At the time of his aforesaid conveyances of said four parcels of land in equal undivided interests to the two grantees named therein Joseph F. Lahaney was the sole owner of the entire vested estate and interest in said parcels of land. Being community property, the interest of his wife therein at the time of such conveyance was "a mere expectancy and possessed none of the attributes of an estate either at law or in equity." ( Stewart v. Stewart, 199 Cal. 318, 335 [ 249 P. 197, 201], and cases cited.) The respondents herein concede that such is the law of this state as declared in our said recent decision and in the long line of cases cited in its support. His said deed, therefore, by its express terms conveyed his entire interest and estate in each and all of said properties. By its express terms, also, he granted to each of his said grantees "an undivided one-half interest" therein. Having thus conveyed to his two grantees the entire estate in said properties in equal undivided shares, it follows irresistibly that it was his intention to thereby vest in each an equal undivided one-half thereof. No other intention can possibly be contorted out of the express substance and terms of said conveyance.  This deed of Joseph F. Lahaney was not as to any portion thereof void. This the respondents also concede to be the law as particularly laid down in the case of Spreckels v. Spreckels, 172 Cal. 775 [ 158 P. 537, 539]. The language of this latter decision is instructive as having particular reference to the effect of the amendment to section 172 of the Civil Code made in the year 1891 (Stats. 1891, p. 425), requiring the consent in writing of the wife to the husband's gift or conveyance without a valuable consideration of the community property, and with respect to which it is stated in said decision, written by Mr. Justice Shaw and concurred in by Mr. Justice Sloss, as follows: "We are satisfied that the proviso of 1891 does not render a gift of community property by the husband without the consent of the wife void as to him, nor confer upon him in his lifetime or upon his personal representative after his death any right or power to revoke the gift or recover the property. There is nothing in the language to express the idea that the title does not, as before, remain wholly in him. . . . Neither does the proviso purport to vest in the wife any present interest or estate in the community property given away by the husband without her written consent." It thus follows that the aforesaid deed of Joseph E. Lahaney was not a void, but was a valid deed, subject only to the right in the wife to institute, seasonably, in equity an action to revoke said deed and reinstate the property as "community property with the title vested in the husband and subject to sale by him as before." ( Spreckels v. Spreckels, supra.) The deed of Joseph F. Lahaney was thus valid, though voidable, on its execution.  It was also valid as to its delivery upon December 27, 1921, in so far as each and both of its grantees are concerned, since if its delivery upon said date to Catherine E. Lahaney, one of said grantees, was not also a sufficient delivery to Ivy L. Lahaney, the other of said grantees, under the provisions of section 1059 of the Civil Code, then as to the latter there was no other delivery of said deed, and this judgment for that reason would have to be reversed. The fact that Ivy L. Lahaney was unaware of the making or delivery of said deed prior to the death of Joseph F. Lahaney could only affect the seasonableness of her right to institute an action to set aside such deed. ( Spreckels v. Spreckels, supra.)  We thus arrive at the irresistible conclusion that Joseph F. Lahaney in his lifetime and by said valid deed and by the aforesaid valid delivery thereof as to both of his grantees had fully conveyed the whole estate in the properties described therein to the said grantees thereof in equal undivided interests, share and share alike. This being so, there remained in him at the time of his death no part of said properties which could or did become a part of his estate, or that his heirs or personal representatives would have been entitled to recover as such. ( Dargie v. Patterson, 176 Cal. 714, 718 [ 169 P. 360, 361].)  It thus appears that the only outstanding right or equity, if any, existing upon the death of the husband was the same right or equity which, as his wife, she had possessed prior to his death to have set aside a conveyance by way of gift by him which injuriously affected her community right in and to the properties of the community, which right prior to his death was but an expectancy, but which as to any community property owned by him at the time of his death had ripened into a vested estate. We are thus brought back to a consideration of the effect of the husband's conveyance to his two grantees of his entire ownership and interest in the properties in question by the same identical instrument. First as to the wife. Prior to said deed she had, as we have seen, only an expectancy in each and every portion of said properties to the extent of an undivided one-half thereof. Her whole present right therein consisted, under the authorities above referred to, in the right to have a court of equity protect that inchoate expectancy against injurious invasion on her husband's part through his gift thereof to another. When, however, her husband by his said deed to her converted her said inchoate expectancy in and to an undivided one-half of said community properties into a present vested interest therein and in the whole thereof as her sole and separate estate he gave and granted to her all of her right and expectancy both in law and equity in said properties and in the whole thereof. It is true, as the respondents herein assert and as the authorities hold, that the wife's community interest in such properties runs to the whole and every portion thereof, but so, also, did the husband's deed herein. To construe such deed otherwise than as transferring to the wife her entire right and equity in the whole of said properties would be to deny the husband both the right to convey to his wife her whole right and interest, present and future, in the community property and the whole thereof, but would also be to deny to the husband his right to dispose by gift of his undivided one-half in and to the whole of the community estate. In the case of Dargie v. Patterson, supra, this court, Mr. Justice Sloss writing the opinion, went fully into this subject, holding in harmony with the prior decision of this court in the second case of Spreckels v. Spreckels, supra, that, "The only logical conclusion is that the wife's right to assail the conveyance where, as here, the action was brought after the husband's death, is limited to an undivided half of the property. During his lifetime the husband, notwithstanding the statutory limitation upon his power of disposition is the owner of the community property. The proviso attached to section 172 does not impair his right to dispose of the property so far as concerns his own interest and that of those claiming under him." There would thus seem to be no escape from the effect of our holding in the case of Dargie v. Patterson, supra, wherein this court upheld the gift to a stranger of the husband's one-half of the community property and only set aside his conveyance as to the wife's or widow's undivided one-half interest therein. The conclusion would seem to be irresistible that when by the same identical deed the wife has fully received and has fully accepted her equal undivided one-half of the community properties, she has no remaining right in law or equity, either before or after the death of the husband, to assail his contemporaneous gift to another of his own equal undivided interest in the same property.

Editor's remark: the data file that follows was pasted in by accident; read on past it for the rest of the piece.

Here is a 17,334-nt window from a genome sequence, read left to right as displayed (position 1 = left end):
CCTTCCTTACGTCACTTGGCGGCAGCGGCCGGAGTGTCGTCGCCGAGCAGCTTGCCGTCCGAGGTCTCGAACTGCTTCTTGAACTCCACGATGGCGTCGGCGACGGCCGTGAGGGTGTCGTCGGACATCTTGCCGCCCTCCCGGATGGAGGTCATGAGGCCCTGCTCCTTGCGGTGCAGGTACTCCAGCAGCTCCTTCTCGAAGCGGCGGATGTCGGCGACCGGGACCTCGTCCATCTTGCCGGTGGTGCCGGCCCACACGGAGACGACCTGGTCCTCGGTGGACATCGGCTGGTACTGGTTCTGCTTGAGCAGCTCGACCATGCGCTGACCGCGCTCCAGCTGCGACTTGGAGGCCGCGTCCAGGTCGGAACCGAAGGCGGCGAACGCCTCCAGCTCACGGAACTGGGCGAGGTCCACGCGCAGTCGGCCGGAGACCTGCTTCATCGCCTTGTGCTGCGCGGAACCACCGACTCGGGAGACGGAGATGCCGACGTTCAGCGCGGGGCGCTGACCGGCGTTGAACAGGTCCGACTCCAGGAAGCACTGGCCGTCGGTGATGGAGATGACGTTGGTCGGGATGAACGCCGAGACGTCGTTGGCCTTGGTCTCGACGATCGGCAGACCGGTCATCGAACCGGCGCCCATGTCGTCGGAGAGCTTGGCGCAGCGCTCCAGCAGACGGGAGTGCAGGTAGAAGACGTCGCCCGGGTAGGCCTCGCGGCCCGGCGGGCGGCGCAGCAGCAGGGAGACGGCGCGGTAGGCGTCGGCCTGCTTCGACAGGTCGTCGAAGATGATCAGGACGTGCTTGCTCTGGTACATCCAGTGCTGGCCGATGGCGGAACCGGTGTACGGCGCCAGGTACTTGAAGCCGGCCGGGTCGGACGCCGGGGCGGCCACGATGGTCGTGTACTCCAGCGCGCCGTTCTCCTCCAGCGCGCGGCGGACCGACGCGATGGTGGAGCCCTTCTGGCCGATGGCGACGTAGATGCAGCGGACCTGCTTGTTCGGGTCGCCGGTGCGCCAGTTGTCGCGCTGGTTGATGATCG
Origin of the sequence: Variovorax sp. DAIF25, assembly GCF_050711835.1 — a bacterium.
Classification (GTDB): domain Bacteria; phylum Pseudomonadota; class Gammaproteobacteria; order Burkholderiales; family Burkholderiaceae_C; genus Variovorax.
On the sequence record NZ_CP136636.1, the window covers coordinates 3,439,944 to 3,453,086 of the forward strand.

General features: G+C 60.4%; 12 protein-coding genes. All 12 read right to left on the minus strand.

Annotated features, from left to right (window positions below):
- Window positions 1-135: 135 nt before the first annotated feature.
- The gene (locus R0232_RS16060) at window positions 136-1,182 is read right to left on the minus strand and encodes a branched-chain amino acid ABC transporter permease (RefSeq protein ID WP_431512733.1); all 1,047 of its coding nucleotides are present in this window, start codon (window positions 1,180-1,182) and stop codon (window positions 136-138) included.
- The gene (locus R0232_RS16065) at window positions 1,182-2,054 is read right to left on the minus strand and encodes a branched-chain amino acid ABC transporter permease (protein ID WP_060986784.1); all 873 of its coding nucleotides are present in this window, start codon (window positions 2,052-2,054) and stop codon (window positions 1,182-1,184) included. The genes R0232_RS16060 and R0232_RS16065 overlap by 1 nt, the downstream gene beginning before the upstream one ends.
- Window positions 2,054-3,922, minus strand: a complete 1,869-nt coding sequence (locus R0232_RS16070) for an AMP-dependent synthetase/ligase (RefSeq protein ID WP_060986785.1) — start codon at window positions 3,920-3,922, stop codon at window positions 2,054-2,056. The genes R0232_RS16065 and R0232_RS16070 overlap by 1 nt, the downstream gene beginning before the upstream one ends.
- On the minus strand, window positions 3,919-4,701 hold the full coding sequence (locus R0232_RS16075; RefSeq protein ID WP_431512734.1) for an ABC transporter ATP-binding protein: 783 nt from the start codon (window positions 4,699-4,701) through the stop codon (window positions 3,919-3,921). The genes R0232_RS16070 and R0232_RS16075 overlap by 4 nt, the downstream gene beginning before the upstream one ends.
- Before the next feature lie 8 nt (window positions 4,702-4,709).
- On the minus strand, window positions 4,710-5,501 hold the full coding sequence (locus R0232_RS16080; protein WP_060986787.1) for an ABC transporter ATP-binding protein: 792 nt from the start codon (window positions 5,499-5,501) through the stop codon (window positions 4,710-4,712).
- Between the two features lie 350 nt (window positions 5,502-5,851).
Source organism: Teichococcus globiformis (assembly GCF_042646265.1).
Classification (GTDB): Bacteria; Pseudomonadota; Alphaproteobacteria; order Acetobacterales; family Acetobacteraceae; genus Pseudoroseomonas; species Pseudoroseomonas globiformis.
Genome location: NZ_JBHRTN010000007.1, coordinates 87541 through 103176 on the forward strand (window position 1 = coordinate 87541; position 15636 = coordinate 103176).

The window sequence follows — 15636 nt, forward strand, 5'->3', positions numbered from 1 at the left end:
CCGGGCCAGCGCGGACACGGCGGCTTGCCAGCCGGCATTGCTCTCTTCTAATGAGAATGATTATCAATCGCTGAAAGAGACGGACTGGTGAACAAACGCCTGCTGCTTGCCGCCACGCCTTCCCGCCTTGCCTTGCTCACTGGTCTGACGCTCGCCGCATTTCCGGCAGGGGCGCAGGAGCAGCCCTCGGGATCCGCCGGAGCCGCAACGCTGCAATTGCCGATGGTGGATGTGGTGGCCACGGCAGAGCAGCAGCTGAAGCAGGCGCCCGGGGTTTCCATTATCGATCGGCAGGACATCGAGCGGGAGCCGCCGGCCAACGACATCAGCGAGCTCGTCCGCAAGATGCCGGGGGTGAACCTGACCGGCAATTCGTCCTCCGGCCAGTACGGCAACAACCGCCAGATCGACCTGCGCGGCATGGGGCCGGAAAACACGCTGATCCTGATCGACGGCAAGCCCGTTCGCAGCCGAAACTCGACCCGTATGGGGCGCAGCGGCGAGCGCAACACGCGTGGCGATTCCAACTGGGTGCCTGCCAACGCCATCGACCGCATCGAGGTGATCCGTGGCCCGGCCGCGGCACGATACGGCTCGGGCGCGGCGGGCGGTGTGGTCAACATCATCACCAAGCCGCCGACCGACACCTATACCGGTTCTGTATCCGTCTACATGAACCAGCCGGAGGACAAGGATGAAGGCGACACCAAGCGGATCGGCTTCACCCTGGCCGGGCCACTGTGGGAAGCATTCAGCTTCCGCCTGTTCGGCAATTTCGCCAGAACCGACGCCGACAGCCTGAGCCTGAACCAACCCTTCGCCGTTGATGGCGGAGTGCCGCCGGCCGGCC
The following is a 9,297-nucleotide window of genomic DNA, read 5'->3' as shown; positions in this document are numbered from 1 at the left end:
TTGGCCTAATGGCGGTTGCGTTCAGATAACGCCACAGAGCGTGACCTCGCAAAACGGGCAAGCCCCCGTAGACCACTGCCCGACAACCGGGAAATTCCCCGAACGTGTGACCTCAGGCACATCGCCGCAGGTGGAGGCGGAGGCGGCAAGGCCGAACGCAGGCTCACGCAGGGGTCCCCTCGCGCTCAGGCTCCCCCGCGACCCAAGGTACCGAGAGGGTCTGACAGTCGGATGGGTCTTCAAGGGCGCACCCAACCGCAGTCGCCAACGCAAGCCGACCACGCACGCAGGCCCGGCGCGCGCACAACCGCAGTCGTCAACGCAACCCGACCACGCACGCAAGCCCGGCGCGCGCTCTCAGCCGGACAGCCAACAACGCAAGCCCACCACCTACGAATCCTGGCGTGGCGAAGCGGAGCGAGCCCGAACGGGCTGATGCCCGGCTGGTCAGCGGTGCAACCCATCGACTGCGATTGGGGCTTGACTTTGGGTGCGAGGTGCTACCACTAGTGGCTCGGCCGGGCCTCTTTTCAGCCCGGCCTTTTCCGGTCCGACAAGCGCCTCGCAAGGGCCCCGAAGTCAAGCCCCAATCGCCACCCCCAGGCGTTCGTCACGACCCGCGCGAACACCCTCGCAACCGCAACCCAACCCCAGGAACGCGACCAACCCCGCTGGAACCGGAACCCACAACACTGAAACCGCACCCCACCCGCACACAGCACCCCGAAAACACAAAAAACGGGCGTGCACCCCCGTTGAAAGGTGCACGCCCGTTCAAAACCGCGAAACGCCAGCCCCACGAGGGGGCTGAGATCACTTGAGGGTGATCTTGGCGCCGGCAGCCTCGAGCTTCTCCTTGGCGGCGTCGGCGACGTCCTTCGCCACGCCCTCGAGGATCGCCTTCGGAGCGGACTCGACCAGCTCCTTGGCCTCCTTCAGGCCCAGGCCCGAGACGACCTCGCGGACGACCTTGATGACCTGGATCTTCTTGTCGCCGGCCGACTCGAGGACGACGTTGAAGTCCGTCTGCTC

The judgment herein holding to the contrary should be and is reversed.
Seawell, J., Langdon, J., Curtis, J., and Waste, C.J., concurred.
I concur. I have been led to concur in the conclusion in this case and, in a large measure, in the reasoning upon which it rests. It seems that the death of Lahaney, prior to action of any kind or even knowledge on the part of the wife respecting the execution of said deed, is an important factor. Had he deeded the whole property to the sister, the wife, after his death, could have avoided it only as to the one-half thereof representing her share of the community estate. ( Dargie v. Patterson, 176 Cal. 714 [ 169 P. 360].) If the deed is clear in its terms and shows the husband intended to give his sister the whole of the one-half of the community property over which he had testamentary power, and to exclude his wife therefrom, the deed, delivered after his death, is tantamount to a will or bequest which made this intention clear. In other words, the husband's intention is the controlling element. If he intended to exclude the wife and the wife did not or could not act prior to the falling in of the community estate upon his death, then his intention must be given effect. The deed seems to bear no other construction than that the husband did so intend to exclude the wife from the community property over which he had the right of testamentary disposition.